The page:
(by Pierre-Alain Petit, from France - Care Project)
On Sunday 20 June 2010, I went up Table Mountain with three other volunteers, Lucie Maignaut from France (Human Rights Project), Michele Morello from Italia (Building Project) and Jonathan Riascos-Montoya from Colombia (Care Project).
Gerry, the father of our host family, dropped us at the bottom of the mountain as we had chosen to climb to the top. The walk was supposed to be easy but in reality it was pretty hard. The path was a kind of stairway with many irregular high steps. It was a hard walk, but beautiful scenery with some waterfalls. The view of the landscape was worth the effort.
After two and half hours of trekking we finally arrived on the top of Table Mountain. The view was wonderful; on the left side it was a sea of clouds on top of the ocean and on the other side a clear view of Cape Town without any clouds.
We took a lot of pictures of the landscape and we had some coffee and hot chocolate at the Table Mountain restaurant.
Finally we took the cable car down and went to Muizenberg to have some rest. We enjoyed our day of adventure and can recommend to all volunteers to climb Table Mountain.
After years of many people believing the FIFA World Cup TM would not remain on South African soil… the optimists have come out tops, and are cheering all the way to the stadiums -which were completed on time, and are most definitely world-class works of art.
Being a Capetonian and Proudly South African, I have loved connecting with Projects Abroad volunteers from all over the world and hearing their excitement to be in Cape Town, especially during this incredible time.The streets are covered with a sea of South African flags, with a scatter of the other participating nations as more and more tourists arrive. The soccer fever is contagious and it is an amazing experience to feel a nation come alive as we host the FIFA World Cup TM for the first time ever in Africa.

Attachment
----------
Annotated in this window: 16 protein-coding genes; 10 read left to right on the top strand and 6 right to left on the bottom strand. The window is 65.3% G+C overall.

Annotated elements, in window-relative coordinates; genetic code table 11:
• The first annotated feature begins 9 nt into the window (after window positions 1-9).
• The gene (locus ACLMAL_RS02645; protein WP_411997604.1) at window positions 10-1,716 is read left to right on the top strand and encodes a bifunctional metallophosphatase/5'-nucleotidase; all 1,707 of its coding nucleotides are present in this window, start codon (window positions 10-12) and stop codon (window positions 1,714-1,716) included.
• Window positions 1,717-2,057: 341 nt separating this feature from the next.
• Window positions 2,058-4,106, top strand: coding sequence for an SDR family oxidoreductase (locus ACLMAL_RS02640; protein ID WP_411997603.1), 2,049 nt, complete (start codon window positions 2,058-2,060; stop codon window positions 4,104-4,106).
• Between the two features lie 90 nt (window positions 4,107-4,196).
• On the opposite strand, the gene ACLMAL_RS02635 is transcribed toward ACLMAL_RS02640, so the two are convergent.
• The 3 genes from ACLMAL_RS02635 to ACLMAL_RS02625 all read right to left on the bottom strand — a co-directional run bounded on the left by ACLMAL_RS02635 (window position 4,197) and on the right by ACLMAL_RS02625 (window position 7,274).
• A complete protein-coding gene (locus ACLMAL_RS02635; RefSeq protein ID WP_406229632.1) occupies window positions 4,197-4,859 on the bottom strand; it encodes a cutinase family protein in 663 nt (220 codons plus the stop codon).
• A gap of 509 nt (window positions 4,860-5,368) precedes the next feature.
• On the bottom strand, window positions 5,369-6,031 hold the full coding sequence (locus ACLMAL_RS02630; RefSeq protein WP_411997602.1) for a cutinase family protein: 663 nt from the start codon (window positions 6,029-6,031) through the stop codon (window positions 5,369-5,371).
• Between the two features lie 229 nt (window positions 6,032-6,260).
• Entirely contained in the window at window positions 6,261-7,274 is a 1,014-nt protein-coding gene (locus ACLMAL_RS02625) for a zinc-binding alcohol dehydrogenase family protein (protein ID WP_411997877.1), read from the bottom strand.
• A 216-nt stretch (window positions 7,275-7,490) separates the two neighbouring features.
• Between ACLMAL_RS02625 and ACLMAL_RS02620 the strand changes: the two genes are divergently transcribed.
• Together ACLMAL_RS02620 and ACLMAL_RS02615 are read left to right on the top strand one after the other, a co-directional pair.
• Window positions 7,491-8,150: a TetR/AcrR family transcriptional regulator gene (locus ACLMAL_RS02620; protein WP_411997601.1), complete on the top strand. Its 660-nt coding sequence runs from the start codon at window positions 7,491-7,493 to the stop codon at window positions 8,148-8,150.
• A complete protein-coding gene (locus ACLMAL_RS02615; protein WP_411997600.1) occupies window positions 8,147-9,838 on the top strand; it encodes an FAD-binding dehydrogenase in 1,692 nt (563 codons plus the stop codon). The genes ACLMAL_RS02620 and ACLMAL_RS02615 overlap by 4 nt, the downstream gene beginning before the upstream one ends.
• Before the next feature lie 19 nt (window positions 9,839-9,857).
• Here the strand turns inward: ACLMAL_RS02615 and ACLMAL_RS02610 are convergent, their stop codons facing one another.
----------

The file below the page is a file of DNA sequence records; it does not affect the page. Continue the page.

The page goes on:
(Above: Two proudly South African soccer supporters, with Care Project volunteer Elinor Hampson-Jones (UK)
This tournament has a diverse ripple effect on all projects as volunteers from the Human Rights Office focus on anti-human trafficking campaigns to increase awareness about the dangers of this growing industry.While on Care Projects – volunteers help paint national flags on the children’s faces (see photo above).Business interns also benefit from the busy times, especially those related to soccer merchandise (see photo below).It is definitely a privilege to be involved in giving back to the communities in Cape Town and making a difference, as well as being able to celebrate with the Rainbow Nation in the Mother City.Both staff and volunteers are enjoying watching the matches at the stadiums (for those who have managed to get tickets) and at the many FIFA Fan Parks TMand Public Viewing Areas (located in the town CBD as well as in various suburbs and townships).
(Above: Sonia Nouneneu Niami from Cameroon celebrates "Football Friday" on her Business Project in Newlands, Cape Town)
Equipped with our soccer jerseys, face-paint, flags, vuvuzelas and our soccer spirit – we can confidently say the phrase that has become so popular in South Africa – “Feel It – it is here!”